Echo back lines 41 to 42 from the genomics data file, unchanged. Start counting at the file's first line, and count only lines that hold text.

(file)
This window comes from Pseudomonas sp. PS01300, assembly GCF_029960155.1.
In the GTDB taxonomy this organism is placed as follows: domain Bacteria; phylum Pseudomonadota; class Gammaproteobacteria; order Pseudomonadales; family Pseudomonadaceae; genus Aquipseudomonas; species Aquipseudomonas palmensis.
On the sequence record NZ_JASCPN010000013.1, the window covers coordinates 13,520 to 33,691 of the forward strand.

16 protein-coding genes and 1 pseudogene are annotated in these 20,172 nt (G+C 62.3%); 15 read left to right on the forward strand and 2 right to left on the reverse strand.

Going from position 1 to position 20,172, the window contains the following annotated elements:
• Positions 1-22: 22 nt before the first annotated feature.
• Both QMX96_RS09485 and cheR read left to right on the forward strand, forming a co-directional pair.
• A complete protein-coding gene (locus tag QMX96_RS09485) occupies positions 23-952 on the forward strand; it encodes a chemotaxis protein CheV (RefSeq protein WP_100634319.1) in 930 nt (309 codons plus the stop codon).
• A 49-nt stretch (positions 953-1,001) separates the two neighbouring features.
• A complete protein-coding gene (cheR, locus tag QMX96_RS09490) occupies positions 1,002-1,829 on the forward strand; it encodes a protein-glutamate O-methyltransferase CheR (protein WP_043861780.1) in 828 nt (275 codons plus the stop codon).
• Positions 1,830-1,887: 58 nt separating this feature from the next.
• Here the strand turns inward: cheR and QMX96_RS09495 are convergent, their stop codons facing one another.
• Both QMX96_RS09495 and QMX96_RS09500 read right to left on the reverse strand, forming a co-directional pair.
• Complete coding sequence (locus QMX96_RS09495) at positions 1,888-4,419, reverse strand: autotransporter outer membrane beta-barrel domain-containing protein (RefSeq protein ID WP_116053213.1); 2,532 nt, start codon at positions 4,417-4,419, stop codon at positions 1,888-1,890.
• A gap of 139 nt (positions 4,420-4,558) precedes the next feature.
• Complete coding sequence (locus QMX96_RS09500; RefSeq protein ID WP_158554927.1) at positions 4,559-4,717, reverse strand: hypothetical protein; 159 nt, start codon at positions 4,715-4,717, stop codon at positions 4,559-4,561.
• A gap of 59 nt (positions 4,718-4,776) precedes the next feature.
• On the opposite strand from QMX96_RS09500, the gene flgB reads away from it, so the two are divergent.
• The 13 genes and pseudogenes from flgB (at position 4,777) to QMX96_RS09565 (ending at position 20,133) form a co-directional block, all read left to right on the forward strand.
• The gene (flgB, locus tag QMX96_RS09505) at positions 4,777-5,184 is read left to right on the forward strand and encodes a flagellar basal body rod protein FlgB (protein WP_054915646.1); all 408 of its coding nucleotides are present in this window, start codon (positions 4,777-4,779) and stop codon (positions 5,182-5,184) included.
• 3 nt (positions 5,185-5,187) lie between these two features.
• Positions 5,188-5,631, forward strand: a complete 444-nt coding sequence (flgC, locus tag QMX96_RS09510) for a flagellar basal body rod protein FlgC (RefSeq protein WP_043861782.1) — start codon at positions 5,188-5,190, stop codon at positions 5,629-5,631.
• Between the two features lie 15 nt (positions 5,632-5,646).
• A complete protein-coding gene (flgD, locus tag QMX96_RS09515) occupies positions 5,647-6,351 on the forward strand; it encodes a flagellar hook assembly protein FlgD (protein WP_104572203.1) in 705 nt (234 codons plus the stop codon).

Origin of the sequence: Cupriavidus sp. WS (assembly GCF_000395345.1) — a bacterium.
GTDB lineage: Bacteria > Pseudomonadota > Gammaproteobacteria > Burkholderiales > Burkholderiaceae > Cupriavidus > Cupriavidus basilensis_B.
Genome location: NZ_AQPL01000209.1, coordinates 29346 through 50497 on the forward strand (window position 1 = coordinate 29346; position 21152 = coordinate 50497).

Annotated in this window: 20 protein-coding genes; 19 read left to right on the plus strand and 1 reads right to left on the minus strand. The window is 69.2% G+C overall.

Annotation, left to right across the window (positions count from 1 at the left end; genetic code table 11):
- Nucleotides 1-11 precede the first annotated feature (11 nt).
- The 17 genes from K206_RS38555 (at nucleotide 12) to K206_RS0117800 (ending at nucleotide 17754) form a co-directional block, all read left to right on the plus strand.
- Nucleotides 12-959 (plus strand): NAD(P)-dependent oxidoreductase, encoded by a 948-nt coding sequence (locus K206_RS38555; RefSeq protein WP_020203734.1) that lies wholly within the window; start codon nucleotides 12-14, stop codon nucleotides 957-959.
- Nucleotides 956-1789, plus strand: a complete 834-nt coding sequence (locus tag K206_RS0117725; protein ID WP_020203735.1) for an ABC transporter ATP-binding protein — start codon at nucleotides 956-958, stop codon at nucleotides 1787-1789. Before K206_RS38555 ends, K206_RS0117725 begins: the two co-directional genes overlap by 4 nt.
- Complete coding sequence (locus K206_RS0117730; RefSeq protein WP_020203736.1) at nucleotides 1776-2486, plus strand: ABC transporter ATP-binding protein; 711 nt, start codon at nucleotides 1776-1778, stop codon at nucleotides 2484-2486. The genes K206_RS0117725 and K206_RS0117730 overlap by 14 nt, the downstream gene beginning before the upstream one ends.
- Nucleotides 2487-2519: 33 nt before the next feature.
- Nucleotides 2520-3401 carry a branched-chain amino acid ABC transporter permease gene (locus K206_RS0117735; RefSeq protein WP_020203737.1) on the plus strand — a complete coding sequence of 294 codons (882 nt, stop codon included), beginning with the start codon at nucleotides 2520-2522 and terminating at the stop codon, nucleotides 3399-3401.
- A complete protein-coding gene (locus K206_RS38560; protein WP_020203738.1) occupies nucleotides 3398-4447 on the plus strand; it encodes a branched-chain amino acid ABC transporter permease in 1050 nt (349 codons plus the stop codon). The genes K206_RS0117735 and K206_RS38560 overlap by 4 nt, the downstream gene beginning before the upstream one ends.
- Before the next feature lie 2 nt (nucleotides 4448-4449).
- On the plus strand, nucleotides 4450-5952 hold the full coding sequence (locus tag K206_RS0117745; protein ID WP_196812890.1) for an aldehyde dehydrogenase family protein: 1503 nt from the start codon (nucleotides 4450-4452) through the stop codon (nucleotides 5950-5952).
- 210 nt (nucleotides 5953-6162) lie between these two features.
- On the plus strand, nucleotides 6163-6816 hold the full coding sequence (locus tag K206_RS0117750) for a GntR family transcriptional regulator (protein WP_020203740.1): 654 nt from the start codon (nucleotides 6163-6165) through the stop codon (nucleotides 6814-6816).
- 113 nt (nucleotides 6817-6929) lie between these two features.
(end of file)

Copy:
- On the plus strand, nucleotides 6163-6816 hold the full coding sequence (locus tag K206_RS0117750) for a GntR family transcriptional regulator (protein WP_020203740.1): 654 nt from the start codon (nucleotides 6163-6165) through the stop codon (nucleotides 6814-6816).
- 113 nt (nucleotides 6817-6929) lie between these two features.